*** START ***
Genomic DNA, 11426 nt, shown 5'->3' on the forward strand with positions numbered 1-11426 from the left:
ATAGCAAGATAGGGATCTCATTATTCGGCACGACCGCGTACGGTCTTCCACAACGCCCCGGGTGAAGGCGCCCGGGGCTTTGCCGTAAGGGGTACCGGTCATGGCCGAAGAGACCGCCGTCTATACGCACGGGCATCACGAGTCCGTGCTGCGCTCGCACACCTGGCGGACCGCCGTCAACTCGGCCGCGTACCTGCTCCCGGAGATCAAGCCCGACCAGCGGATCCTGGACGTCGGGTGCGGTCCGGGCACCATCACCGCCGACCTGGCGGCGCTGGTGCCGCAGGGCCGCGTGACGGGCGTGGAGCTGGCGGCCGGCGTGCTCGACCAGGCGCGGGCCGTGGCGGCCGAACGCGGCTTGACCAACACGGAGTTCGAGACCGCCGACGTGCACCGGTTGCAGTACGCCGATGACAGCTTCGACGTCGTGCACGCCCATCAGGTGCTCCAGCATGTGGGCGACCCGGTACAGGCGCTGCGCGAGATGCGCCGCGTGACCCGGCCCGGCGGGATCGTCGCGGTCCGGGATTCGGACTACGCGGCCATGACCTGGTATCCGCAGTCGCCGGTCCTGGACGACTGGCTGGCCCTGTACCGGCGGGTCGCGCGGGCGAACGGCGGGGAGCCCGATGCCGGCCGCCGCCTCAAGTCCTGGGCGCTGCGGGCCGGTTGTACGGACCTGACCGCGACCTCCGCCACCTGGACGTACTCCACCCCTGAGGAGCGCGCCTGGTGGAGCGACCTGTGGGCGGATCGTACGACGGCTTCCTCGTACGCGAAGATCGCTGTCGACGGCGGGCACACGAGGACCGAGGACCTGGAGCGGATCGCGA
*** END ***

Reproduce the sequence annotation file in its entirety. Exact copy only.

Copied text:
Genomic DNA, 11426 nt, shown 5'->3' on the forward strand with positions numbered 1-11426 from the left:
ATAGCAAGATAGGGATCTCATTATTCGGCACGACCGCGTACGGTCTTCCACAACGCCCCGGGTGAAGGCGCCCGGGGCTTTGCCGTAAGGGGTACCGGTCATGGCCGAAGAGACCGCCGTCTATACGCACGGGCATCACGAGTCCGTGCTGCGCTCGCACACCTGGCGGACCGCCGTCAACTCGGCCGCGTACCTGCTCCCGGAGATCAAGCCCGACCAGCGGATCCTGGACGTCGGGTGCGGTCCGGGCACCATCACCGCCGACCTGGCGGCGCTGGTGCCGCAGGGCCGCGTGACGGGCGTGGAGCTGGCGGCCGGCGTGCTCGACCAGGCGCGGGCCGTGGCGGCCGAACGCGGCTTGACCAACACGGAGTTCGAGACCGCCGACGTGCACCGGTTGCAGTACGCCGATGACAGCTTCGACGTCGTGCACGCCCATCAGGTGCTCCAGCATGTGGGCGACCCGGTACAGGCGCTGCGCGAGATGCGCCGCGTGACCCGGCCCGGCGGGATCGTCGCGGTCCGGGATTCGGACTACGCGGCCATGACCTGGTATCCGCAGTCGCCGGTCCTGGACGACTGGCTGGCCCTGTACCGGCGGGTCGCGCGGGCGAACGGCGGGGAGCCCGATGCCGGCCGCCGCCTCAAGTCCTGGGCGCTGCGGGCCGGTTGTACGGACCTGACCGCGACCTCCGCCACCTGGACGTACTCCACCCCTGAGGAGCGCGCCTGGTGGAGCGACCTGTGGGCGGATCGTACGACGGCTTCCTCGTACGCGAAGATCGCTGTCGACGGCGGGCACACGAGGACCGAGGACCTGGAGCGGATCGCGA